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With the rise of ubiquitous computing and the burgeoning Internet of things (IoT), the Bluetooth Special Interest Group (SIG) has announced some big changes for Bluetooth to help support the growing demand for connectivity.
The Bluetooth SIG is a membership-based organization that manages and develops Bluetooth standards. While there are different levels of membership, the seven core “Promoter” members consist of Ericsson, Apple, Intel, Nokia, Microsoft, Lenovo, and Toshiba.
The group has now given a preview of what’s to come in 2016 and beyond, and it said that Bluetooth LE, or Bluetooth “Smart” as it’s branded, will increase its range by four times, up from its current limit of around 330 feet (though it can theoretically extend further). This will mean a Wi-Fi-connected device in the home, for example, could pair and transfer data with devices much further away, such as at the bottom of the garden or at the street corner.
Furthermore, a “100% increase in speed” has been promised — without the need for more energy to power the increase. This could have major ramifications for applications across many use cases that require low latency, such as home health care.
But perhaps one of the most interesting developments in the pipeline is support for mesh networking. Given that all wireless devices have a limited range and usually require a central hub (e.g. a router) through which all devices must connect, mesh networking allows all devices on a network to talk to each other, either one-to-one if they’re within range or via other nodes if they’re not within range. It offers more ways of transferring data between devices, and for the smart home of the future, this could be key.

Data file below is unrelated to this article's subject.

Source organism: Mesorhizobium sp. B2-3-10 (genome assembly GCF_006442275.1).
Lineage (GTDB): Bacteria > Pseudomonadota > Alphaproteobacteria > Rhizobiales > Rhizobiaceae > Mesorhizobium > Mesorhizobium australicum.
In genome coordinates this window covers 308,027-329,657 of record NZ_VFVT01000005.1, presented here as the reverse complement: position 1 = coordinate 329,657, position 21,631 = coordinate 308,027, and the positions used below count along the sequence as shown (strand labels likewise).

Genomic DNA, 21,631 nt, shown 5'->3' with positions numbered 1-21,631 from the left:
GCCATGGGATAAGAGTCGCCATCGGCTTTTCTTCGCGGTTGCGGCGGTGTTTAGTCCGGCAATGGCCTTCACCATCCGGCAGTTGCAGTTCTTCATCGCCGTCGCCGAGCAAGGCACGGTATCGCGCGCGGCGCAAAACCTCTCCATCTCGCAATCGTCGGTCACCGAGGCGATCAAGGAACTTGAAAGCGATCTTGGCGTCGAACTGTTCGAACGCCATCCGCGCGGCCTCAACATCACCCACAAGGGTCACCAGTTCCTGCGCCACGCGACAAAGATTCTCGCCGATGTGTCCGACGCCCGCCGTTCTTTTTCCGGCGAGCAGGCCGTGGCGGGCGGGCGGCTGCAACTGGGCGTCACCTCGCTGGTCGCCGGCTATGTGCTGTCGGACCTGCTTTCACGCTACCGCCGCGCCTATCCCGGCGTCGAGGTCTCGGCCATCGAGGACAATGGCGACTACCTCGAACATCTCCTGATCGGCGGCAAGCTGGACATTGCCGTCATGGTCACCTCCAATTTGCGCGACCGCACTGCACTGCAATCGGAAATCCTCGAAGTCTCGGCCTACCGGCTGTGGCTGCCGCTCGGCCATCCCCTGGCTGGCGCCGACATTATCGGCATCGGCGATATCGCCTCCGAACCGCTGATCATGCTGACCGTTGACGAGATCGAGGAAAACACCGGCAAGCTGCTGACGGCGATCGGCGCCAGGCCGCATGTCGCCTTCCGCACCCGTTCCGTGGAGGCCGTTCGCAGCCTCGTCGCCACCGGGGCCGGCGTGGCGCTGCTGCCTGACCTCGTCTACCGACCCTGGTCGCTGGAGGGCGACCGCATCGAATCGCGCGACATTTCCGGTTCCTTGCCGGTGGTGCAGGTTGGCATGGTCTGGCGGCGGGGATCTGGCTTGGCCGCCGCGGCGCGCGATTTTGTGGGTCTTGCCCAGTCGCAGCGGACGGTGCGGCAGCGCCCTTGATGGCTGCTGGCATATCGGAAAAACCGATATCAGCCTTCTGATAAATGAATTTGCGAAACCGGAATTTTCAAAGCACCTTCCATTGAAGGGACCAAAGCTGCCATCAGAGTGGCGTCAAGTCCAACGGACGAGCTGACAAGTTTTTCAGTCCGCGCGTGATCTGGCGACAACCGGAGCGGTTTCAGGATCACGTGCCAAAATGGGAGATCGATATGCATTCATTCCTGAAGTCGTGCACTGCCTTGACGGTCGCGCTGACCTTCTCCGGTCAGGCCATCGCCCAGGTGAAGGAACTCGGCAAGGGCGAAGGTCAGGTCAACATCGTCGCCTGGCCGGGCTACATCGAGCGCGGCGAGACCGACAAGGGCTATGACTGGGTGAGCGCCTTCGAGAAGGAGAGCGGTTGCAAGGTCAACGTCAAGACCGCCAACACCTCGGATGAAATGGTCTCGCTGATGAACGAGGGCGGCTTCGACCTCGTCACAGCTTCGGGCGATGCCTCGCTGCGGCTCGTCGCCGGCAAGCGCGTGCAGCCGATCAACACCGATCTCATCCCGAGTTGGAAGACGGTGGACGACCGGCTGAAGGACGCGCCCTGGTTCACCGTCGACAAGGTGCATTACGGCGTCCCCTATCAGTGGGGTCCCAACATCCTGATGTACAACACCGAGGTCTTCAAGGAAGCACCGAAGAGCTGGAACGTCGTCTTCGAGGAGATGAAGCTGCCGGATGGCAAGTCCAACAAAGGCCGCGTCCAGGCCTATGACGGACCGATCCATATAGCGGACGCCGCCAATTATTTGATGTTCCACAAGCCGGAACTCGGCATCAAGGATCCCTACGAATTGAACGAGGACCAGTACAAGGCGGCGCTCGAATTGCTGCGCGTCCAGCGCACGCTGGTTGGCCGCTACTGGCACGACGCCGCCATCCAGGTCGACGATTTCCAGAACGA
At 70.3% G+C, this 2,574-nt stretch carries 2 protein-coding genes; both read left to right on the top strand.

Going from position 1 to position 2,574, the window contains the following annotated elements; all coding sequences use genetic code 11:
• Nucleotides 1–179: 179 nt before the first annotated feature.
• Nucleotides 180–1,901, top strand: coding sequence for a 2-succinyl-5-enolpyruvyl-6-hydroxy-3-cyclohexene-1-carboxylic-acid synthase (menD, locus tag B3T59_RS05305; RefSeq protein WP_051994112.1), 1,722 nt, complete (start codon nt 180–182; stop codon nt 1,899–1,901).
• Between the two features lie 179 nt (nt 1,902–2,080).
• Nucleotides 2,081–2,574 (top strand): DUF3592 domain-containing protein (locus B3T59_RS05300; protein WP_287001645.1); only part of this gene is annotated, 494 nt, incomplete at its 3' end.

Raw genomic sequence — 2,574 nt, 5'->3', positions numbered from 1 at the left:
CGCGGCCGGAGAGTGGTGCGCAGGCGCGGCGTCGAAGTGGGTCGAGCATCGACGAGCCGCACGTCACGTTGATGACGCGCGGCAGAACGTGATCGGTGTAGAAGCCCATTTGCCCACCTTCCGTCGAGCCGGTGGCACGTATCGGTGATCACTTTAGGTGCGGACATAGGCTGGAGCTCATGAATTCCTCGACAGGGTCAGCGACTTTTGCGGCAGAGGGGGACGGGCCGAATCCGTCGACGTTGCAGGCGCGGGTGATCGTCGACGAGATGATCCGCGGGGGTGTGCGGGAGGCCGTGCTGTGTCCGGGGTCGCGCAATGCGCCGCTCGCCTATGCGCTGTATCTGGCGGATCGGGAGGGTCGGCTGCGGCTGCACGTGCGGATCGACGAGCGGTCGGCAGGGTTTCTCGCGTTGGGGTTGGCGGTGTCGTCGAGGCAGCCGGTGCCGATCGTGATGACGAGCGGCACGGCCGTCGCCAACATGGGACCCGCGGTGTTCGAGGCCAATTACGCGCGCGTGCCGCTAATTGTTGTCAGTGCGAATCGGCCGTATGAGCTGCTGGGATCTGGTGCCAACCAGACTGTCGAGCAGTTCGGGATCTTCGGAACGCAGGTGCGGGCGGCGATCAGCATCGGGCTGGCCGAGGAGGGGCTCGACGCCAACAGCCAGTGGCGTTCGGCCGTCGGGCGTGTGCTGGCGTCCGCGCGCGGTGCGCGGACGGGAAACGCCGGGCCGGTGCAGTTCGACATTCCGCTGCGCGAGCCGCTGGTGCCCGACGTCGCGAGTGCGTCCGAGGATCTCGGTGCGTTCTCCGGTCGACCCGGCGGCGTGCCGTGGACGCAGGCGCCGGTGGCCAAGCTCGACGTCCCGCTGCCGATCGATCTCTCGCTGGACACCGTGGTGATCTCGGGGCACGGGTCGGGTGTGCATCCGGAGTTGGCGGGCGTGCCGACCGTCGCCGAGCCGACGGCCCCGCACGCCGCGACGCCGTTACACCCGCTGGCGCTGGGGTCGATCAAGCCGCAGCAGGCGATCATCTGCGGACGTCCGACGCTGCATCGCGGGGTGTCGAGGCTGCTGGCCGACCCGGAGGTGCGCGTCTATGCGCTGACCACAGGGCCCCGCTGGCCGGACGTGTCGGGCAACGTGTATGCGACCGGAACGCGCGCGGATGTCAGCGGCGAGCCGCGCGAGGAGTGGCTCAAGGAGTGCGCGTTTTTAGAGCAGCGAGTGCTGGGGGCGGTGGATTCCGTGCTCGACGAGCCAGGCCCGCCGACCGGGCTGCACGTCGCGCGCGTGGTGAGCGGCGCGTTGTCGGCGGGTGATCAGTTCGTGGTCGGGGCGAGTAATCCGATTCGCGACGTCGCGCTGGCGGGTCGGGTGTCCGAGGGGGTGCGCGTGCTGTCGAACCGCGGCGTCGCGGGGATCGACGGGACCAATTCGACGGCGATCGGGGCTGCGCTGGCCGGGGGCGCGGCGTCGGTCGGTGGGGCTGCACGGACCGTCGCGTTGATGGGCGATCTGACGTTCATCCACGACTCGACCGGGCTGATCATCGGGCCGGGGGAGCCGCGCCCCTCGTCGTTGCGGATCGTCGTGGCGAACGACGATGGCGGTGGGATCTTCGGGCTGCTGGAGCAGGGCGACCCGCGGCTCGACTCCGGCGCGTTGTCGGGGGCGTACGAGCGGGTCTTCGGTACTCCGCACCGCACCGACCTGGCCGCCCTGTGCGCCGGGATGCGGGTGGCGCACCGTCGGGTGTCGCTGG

“There is significant demand from our members and the industry at large to enhance Bluetooth with the new capabilities we’re announcing today,” said Toby Nixon, chairman of the Bluetooth SIG board of directors. “Current projections put the market potential for IoT between $2 and $11.1 trillion by 2025. The technical updates planned for Bluetooth technology in 2016 will help make these expectations a reality and accelerate growth in IoT.”
The Internet of Things may have become a cliché, but the underlying premise and what it describes is a reality. We are still in the early stages, but the smart homes and smart buildings of the future will require a smarter network to operate.
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